Russia has come under heavy criticism in the West since the crisis in Syria broke out nearly two-and-a-half years ago, mostly because of Russian refusal to allow for any progress under the auspices of the UN on a resolution of the Syrian conflict. Most recently, Russia has refused to support a UK-led Security Council resolution to allow protection measures for civilians in Syria. Russian Deputy Foreign Minister Gennadiy Gatilov stated toward the end of a UN Security Council session that Western intervention in Syria risked becoming a repeat of the quagmire in Iraq.
Many analysts have portrayed Russian intransigence over Syria in terms of Russian national pride, as having found a way to make things purposely difficult for the West so as to assert its own status and importance on the global stage. This has largely been in the diplomatic arena, both at the UN as well as in Russian bilateral relations with various Western states. Yet as military intervention in Syria seems all the more likely, it seems that Russia’s relations with the West vis-à-vis Syria have quickly moved from the diplomatic arena to the naval sphere.
Various naval forces have already begun to move into the Eastern Mediterranean. France has sent its frigate Chevalier Paul to the region and may send its Toulon-based carrier Charles de Gaulle there as well. The UK already has a carrier in the Mediterranean, and both the UK and the US have several destroyers there as well.
Meanwhile, Russia is sending an anti-submarine ship and a missile cruiser. In this case, there is a discrepancy over the stated purposes. Russian news agency Interfax says the move is because of the situation in Syria, and a spokesperson for the Russian Navy has stated they are monitoring NATO activity in the area and will defend Russian national interests in the region. Russian media agency Novosti, on the other hand, states that this is just a regular rotation.
Again, much of the recent geopolitical wrangling between Russia and the West has been largely restricted to the diplomatic arena, with the military being either a largely back-burner factor or one that has had limited engagement. Whenever Russia has specifically used its naval power, it has either been in a relatively small-scale conflict (as during the Russo-Georgian War of 2008) or has been a show of solidarity and alliance, such as Russian ships coming into Venezuelan ports. Russian diplomatic intransigence over issues such as Syria has been portrayed as one of the only ways Russia has been able to assert itself due to poor conventional military strength. Now, however, Russia’s military is moving closer to the center of its great geopolitical confrontation with the West.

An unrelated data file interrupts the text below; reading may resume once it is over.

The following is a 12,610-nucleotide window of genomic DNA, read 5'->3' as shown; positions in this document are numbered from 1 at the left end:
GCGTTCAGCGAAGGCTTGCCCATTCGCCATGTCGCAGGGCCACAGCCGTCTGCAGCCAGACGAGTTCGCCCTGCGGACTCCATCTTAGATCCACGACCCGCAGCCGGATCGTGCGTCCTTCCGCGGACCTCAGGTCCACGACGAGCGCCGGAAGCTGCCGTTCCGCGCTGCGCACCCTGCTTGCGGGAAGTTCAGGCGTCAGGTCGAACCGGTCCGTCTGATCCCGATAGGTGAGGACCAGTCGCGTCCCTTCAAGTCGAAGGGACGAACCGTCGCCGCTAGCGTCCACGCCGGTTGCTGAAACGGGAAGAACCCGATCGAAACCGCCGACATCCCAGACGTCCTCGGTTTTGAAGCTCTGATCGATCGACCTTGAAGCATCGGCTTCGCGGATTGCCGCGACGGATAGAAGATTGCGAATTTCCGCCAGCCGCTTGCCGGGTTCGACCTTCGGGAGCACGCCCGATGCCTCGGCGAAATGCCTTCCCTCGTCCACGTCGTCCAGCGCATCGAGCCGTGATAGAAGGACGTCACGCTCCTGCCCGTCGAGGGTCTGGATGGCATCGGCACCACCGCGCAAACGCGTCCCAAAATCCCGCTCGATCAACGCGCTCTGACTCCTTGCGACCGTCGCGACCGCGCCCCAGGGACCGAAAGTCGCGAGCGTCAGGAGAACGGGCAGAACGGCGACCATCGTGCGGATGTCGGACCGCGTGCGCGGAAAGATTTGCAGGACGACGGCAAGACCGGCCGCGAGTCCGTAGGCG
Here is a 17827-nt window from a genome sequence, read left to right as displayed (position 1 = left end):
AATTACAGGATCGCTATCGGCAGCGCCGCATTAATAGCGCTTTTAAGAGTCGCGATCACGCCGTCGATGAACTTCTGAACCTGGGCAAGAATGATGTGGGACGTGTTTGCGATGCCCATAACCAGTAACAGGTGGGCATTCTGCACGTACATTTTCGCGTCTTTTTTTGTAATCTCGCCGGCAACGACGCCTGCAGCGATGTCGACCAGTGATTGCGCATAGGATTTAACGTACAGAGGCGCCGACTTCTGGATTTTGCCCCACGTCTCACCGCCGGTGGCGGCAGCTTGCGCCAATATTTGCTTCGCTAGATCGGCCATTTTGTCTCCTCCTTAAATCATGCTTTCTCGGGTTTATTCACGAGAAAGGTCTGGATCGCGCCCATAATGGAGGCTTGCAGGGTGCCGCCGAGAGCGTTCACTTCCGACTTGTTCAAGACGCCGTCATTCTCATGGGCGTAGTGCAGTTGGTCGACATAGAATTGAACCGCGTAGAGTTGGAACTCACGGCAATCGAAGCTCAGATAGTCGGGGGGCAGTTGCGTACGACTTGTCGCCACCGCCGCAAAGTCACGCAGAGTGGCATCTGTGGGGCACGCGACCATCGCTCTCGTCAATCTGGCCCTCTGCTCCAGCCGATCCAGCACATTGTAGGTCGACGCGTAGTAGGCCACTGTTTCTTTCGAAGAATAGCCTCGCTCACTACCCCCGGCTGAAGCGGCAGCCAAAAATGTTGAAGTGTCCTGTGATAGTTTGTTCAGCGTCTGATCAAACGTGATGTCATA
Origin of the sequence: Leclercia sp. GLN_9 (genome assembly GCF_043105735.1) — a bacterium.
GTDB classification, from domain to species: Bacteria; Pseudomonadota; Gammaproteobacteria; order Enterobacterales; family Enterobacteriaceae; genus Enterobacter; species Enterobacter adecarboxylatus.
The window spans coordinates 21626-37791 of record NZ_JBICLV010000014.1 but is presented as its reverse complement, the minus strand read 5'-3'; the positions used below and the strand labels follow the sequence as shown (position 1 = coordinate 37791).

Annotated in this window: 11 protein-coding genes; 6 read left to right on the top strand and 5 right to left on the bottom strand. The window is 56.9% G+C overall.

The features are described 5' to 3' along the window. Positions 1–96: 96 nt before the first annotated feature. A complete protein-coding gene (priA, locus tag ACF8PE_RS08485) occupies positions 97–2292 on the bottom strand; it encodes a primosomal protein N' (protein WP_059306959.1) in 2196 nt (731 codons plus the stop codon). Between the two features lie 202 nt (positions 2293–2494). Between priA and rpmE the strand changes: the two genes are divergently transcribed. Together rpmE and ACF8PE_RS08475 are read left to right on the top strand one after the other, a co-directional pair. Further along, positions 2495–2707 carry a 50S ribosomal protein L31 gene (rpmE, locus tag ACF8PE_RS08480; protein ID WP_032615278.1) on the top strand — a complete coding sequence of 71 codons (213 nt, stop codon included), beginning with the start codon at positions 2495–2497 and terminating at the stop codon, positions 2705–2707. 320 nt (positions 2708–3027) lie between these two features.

At this point, the possibility of open naval warfare between Russia and Western powers seems unlikely, as the U.S. itself is the world’s foremost naval power, a position only bolstered by the presence of France and the UK. It would be foolish for Russia to engage US/Western forces openly, and Russian action will, at least for now, most likely be an extension of its strategy in the diplomatic arena: making things difficult for Western naval forces through blockades and other forms of antagonism, while hoping (or calculating) that the West will not engage Russian forces openly. Yet one must also remember that, in the case of Russia’s navy vis-à-vis Syria, this is not simply an issue of asserting geopolitical power, but defending very real national interests, namely, the Russian naval base at Tartus. Any direct threat or damage to the base and its assets would elicit a very different response from Russia.
Syria may represent a turning point in Russian foreign policy, in that, for the first time since the cold war, Russia is blatantly challenging the West militarily. While no shots have been fired there is no open battle, Russia is now stepping up its rhetoric and showing it is not afraid to back up its word with actions. The possibility of a military confrontation between Russia and the West adds yet another major difficulty to an already complex situation of how to deal with an internal Syrian problem.